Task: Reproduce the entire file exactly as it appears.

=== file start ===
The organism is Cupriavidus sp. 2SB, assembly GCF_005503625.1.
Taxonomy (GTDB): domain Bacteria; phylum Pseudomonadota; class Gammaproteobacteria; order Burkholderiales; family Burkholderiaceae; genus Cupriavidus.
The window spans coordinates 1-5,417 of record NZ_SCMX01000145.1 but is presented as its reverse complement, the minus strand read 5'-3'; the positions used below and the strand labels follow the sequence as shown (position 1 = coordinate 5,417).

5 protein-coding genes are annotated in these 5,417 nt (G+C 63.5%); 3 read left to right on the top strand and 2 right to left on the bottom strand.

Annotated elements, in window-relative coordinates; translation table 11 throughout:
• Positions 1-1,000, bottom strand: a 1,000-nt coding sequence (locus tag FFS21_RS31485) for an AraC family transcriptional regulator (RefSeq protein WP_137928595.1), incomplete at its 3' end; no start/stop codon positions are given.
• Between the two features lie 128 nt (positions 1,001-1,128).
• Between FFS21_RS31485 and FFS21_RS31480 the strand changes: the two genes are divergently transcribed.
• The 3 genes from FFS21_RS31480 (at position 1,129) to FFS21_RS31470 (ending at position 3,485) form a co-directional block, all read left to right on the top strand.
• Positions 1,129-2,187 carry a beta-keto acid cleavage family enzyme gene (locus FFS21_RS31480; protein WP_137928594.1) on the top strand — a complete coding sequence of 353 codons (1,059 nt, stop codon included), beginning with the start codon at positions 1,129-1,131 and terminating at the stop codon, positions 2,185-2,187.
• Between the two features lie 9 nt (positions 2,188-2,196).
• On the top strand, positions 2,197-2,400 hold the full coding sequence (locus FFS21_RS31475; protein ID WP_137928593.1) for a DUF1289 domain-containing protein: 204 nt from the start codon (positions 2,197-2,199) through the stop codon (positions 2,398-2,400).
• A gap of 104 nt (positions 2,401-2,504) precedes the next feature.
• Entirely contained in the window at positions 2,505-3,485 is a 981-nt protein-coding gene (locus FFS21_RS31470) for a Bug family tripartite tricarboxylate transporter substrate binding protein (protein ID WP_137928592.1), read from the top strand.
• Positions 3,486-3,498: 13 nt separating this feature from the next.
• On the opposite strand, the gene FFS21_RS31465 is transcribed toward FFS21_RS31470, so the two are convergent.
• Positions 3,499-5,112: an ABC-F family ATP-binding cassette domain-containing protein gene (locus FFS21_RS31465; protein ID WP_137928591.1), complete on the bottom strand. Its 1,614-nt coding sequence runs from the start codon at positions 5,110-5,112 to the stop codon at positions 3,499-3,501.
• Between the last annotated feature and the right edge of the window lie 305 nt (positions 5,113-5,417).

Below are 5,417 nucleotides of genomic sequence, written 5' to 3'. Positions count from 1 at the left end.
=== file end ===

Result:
The organism is Cupriavidus sp. 2SB, assembly GCF_005503625.1.
Taxonomy (GTDB): domain Bacteria; phylum Pseudomonadota; class Gammaproteobacteria; order Burkholderiales; family Burkholderiaceae; genus Cupriavidus.
The window spans coordinates 1-5,417 of record NZ_SCMX01000145.1 but is presented as its reverse complement, the minus strand read 5'-3'; the positions used below and the strand labels follow the sequence as shown (position 1 = coordinate 5,417).

5 protein-coding genes are annotated in these 5,417 nt (G+C 63.5%); 3 read left to right on the top strand and 2 right to left on the bottom strand.

Annotated elements, in window-relative coordinates; translation table 11 throughout:
• Positions 1-1,000, bottom strand: a 1,000-nt coding sequence (locus tag FFS21_RS31485) for an AraC family transcriptional regulator (RefSeq protein WP_137928595.1), incomplete at its 3' end; no start/stop codon positions are given.
• Between the two features lie 128 nt (positions 1,001-1,128).
• Between FFS21_RS31485 and FFS21_RS31480 the strand changes: the two genes are divergently transcribed.
• The 3 genes from FFS21_RS31480 (at position 1,129) to FFS21_RS31470 (ending at position 3,485) form a co-directional block, all read left to right on the top strand.
• Positions 1,129-2,187 carry a beta-keto acid cleavage family enzyme gene (locus FFS21_RS31480; protein WP_137928594.1) on the top strand — a complete coding sequence of 353 codons (1,059 nt, stop codon included), beginning with the start codon at positions 1,129-1,131 and terminating at the stop codon, positions 2,185-2,187.
• Between the two features lie 9 nt (positions 2,188-2,196).
• On the top strand, positions 2,197-2,400 hold the full coding sequence (locus FFS21_RS31475; protein ID WP_137928593.1) for a DUF1289 domain-containing protein: 204 nt from the start codon (positions 2,197-2,199) through the stop codon (positions 2,398-2,400).
• A gap of 104 nt (positions 2,401-2,504) precedes the next feature.
• Entirely contained in the window at positions 2,505-3,485 is a 981-nt protein-coding gene (locus FFS21_RS31470) for a Bug family tripartite tricarboxylate transporter substrate binding protein (protein ID WP_137928592.1), read from the top strand.
• Positions 3,486-3,498: 13 nt separating this feature from the next.
• On the opposite strand, the gene FFS21_RS31465 is transcribed toward FFS21_RS31470, so the two are convergent.
• Positions 3,499-5,112: an ABC-F family ATP-binding cassette domain-containing protein gene (locus FFS21_RS31465; protein ID WP_137928591.1), complete on the bottom strand. Its 1,614-nt coding sequence runs from the start codon at positions 5,110-5,112 to the stop codon at positions 3,499-3,501.
• Between the last annotated feature and the right edge of the window lie 305 nt (positions 5,113-5,417).

Below are 5,417 nucleotides of genomic sequence, written 5' to 3'. Positions count from 1 at the left end.